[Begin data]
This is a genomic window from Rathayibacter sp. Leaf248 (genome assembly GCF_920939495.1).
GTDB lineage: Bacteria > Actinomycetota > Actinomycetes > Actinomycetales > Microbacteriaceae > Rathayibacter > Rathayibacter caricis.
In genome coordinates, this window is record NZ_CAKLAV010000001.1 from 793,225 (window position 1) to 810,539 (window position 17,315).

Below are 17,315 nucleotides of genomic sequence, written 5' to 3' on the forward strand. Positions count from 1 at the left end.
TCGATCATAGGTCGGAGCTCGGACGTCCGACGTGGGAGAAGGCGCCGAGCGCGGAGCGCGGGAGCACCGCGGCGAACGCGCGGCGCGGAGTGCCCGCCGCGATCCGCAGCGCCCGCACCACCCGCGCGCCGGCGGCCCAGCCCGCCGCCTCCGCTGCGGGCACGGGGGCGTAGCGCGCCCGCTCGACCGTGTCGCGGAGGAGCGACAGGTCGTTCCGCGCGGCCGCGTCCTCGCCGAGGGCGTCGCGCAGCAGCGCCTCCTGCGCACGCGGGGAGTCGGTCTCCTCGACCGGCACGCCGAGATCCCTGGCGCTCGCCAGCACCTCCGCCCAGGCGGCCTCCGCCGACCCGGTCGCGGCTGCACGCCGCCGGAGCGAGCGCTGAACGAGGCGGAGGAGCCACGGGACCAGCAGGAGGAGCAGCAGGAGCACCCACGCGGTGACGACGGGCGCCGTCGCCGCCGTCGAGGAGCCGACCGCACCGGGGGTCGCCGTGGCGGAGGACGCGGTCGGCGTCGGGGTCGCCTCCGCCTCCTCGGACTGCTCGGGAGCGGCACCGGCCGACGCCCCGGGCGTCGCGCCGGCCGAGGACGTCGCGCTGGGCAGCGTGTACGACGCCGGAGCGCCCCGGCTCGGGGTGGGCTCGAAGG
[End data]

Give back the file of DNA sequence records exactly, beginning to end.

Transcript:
This is a genomic window from Rathayibacter sp. Leaf248 (genome assembly GCF_920939495.1).
GTDB lineage: Bacteria > Actinomycetota > Actinomycetes > Actinomycetales > Microbacteriaceae > Rathayibacter > Rathayibacter caricis.
In genome coordinates, this window is record NZ_CAKLAV010000001.1 from 793,225 (window position 1) to 810,539 (window position 17,315).

Below are 17,315 nucleotides of genomic sequence, written 5' to 3' on the forward strand. Positions count from 1 at the left end.
TCGATCATAGGTCGGAGCTCGGACGTCCGACGTGGGAGAAGGCGCCGAGCGCGGAGCGCGGGAGCACCGCGGCGAACGCGCGGCGCGGAGTGCCCGCCGCGATCCGCAGCGCCCGCACCACCCGCGCGCCGGCGGCCCAGCCCGCCGCCTCCGCTGCGGGCACGGGGGCGTAGCGCGCCCGCTCGACCGTGTCGCGGAGGAGCGACAGGTCGTTCCGCGCGGCCGCGTCCTCGCCGAGGGCGTCGCGCAGCAGCGCCTCCTGCGCACGCGGGGAGTCGGTCTCCTCGACCGGCACGCCGAGATCCCTGGCGCTCGCCAGCACCTCCGCCCAGGCGGCCTCCGCCGACCCGGTCGCGGCTGCACGCCGCCGGAGCGAGCGCTGAACGAGGCGGAGGAGCCACGGGACCAGCAGGAGGAGCAGCAGGAGCACCCACGCGGTGACGACGGGCGCCGTCGCCGCCGTCGAGGAGCCGACCGCACCGGGGGTCGCCGTGGCGGAGGACGCGGTCGGCGTCGGGGTCGCCTCCGCCTCCTCGGACTGCTCGGGAGCGGCACCGGCCGACGCCCCGGGCGTCGCGCCGGCCGAGGACGTCGCGCTGGGCAGCGTGTACGACGCCGGAGCGCCCCGGCTCGGGGTGGGCTCGAAGG